Dec 16, 2006

Anti-Catholic Frisco funds public snake god sculpture

A front-page teaser heading in today's San Francisco Chronicle reads, "Aztec Snake God Lords It Over a Mission District Mini-Park."

What a typical headline for San Francisco.

The story itself (click on this post's title), in the newspaper's Home & Garden section, is headlined, "Garden Snake: A piece of the bigger picture." The 24th and York Street Mini-Park in San Francisco's Mission District now features a giant mosaic-covered concrete sculpture of the Aztec snake god Quetzalcoatl (a Nahuatl name meaning "quetzal bird-feathered serpent").

Quetzalcoatl was not one of the worst Aztec gods, but the trouble is, he was an Aztec god.

Photos show innocent little children climbing on the giant snake's 10-foot-long head.

This funding of a sculpture of a pagan deity in a city whose supervisors' track record includes the issuing of an extremely anti-Catholic diatribe-resolution (which federal district judge Marilyn Hall Patel just ruled constitutional) says a lot about the USA's descent into the demonic.

The Chronicle story says Frisco Mayor Gavin Newsom, escorted by mounted police, attended the dedication of the pagan sculpture "one Sunday last month."

Think Archbishop Niederauer, Cardinal Mahony and the rest of California's bishops will defend their flock by complaining about this blatant misuse of taxpayers' dollars? Or will they praise it as a manifestation of "diversity?"

"I Am the Lord, thy God; thou shalt not have false gods before Me."


Anonymous Kenneth Fisher, Founder & Chrm. CRCOA said...

Yes, and Pope Benedict's recently appointed Niederauer; in keeping with his predecessor, Niederauer, is in close with these so called Supervisors.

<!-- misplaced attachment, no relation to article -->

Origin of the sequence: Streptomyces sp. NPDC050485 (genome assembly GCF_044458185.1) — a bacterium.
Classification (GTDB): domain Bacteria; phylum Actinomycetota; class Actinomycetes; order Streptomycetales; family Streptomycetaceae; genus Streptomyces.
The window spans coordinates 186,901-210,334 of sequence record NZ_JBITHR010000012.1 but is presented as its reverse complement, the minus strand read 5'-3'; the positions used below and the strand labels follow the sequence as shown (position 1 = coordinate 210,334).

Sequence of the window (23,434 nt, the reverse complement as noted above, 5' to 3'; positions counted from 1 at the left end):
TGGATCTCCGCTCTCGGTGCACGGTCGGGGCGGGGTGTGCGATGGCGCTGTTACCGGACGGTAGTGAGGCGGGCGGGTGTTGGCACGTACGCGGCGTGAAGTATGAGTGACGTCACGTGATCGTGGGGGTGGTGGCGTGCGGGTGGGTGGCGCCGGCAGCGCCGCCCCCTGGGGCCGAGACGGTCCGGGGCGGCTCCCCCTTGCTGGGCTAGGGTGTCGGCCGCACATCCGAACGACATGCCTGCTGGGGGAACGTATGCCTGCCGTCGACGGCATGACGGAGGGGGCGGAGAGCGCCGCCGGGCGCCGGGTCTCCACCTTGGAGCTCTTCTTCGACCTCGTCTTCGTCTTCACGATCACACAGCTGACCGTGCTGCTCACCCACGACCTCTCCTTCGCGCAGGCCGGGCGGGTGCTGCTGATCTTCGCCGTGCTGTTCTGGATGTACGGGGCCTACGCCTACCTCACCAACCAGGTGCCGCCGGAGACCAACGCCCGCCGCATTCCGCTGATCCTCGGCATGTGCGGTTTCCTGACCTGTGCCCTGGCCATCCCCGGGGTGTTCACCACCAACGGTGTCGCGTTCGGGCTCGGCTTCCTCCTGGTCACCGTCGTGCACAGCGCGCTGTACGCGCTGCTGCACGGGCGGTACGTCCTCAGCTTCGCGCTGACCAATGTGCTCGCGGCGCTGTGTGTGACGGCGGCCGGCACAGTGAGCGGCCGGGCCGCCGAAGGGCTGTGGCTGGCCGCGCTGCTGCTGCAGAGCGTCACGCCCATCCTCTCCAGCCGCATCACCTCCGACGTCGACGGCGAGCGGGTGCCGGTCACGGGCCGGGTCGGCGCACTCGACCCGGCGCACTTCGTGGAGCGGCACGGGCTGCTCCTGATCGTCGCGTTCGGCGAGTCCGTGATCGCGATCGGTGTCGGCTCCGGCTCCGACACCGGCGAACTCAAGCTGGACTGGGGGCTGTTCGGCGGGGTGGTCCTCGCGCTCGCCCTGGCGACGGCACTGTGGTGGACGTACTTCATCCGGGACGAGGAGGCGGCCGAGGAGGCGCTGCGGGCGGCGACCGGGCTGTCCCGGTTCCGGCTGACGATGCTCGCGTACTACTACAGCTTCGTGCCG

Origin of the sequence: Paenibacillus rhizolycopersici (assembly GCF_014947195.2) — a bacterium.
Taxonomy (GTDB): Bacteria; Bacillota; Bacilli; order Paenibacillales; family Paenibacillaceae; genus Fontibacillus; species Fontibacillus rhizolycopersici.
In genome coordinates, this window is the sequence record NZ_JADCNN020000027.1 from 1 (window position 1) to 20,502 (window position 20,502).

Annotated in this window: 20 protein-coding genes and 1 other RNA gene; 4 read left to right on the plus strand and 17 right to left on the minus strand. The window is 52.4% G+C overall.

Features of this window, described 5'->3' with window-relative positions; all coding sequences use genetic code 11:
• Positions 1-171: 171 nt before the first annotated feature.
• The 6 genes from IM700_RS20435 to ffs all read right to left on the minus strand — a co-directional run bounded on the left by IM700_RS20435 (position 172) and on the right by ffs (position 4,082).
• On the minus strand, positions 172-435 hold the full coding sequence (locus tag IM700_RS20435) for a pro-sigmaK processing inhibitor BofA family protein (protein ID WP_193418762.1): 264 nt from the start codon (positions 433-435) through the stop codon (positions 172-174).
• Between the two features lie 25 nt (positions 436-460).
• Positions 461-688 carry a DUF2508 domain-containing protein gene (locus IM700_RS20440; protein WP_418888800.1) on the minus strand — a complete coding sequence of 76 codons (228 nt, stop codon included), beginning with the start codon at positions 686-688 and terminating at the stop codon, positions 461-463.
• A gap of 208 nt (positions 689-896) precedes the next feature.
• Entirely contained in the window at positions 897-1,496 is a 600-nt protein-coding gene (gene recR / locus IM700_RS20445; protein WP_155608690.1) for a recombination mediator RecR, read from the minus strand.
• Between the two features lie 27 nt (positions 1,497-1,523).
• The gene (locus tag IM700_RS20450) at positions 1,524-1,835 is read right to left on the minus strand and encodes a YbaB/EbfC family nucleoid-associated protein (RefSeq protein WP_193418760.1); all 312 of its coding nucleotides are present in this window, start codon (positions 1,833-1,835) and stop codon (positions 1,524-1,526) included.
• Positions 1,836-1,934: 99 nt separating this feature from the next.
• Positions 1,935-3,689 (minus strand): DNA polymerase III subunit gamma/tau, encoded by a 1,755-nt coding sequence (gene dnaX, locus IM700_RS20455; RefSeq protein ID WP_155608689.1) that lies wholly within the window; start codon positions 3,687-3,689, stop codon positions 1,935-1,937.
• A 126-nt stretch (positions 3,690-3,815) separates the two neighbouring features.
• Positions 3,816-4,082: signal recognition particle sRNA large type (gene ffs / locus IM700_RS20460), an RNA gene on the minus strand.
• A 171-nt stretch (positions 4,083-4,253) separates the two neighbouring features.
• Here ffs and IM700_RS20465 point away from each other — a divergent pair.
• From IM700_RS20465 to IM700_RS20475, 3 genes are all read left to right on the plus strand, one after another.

Kenneth M. Fisher

10:52 PM  
Anonymous Anonymous said...

We need to have Our Lady come and do some crushing again!

I would not expect to see the 'princes of the church' in California step up to the plate.

8:56 AM  
Anonymous Anonymous said...

perhaps it could be praised for what it of imbuing it with evil.

10:09 AM  
Blogger Quintero said...

Dear Anonymous 10:09 a.m.,

I understand your point, but we have to remember that public-funded art sometimes is used for evil purposes, such as the statues and monuments that glorified the mass-murdering totalitarianism of the USSR and still glorify the tyranny of Red China.

Also, we are not the ones doing the imbuing with evil; witness the Chronicle heading, "Aztec snake god lords it over..." Think about that word they chose, "lords."

A giant snake is not appropriate anyway for a children's playground and family park.

10:16 PM  
Blogger Quintero said...

Dear Anonymous 10:09 a.m.,

Another thought: If the city had funded a Catholic sculpture, we can bet the secularists would have objected and even sued to halt it. They would never say, "Oh, it's just art, it's okay." They would know the sculpture's religious significance cannot be ignored.

10:52 PM  
Anonymous Boots said...

The religious significance of this "art" is clear considered in the context of the MeCha movement, a neo-pagan, anti-American group, that is in favor of secession of all former Spanish lands.

8:52 AM  
Blogger Quintero said...

Dear Boots,

Thanks for writing. That's a good point, that we shoud not ignore the significance that other grouos place in such public "art."

11:59 PM  
Anonymous Anonymous said...

Im a Catholic and I don't see any problem with this. The children in the photographs seem to be enjoying themselves with the statue.
We cant protest displays of other religions.

10:38 AM  

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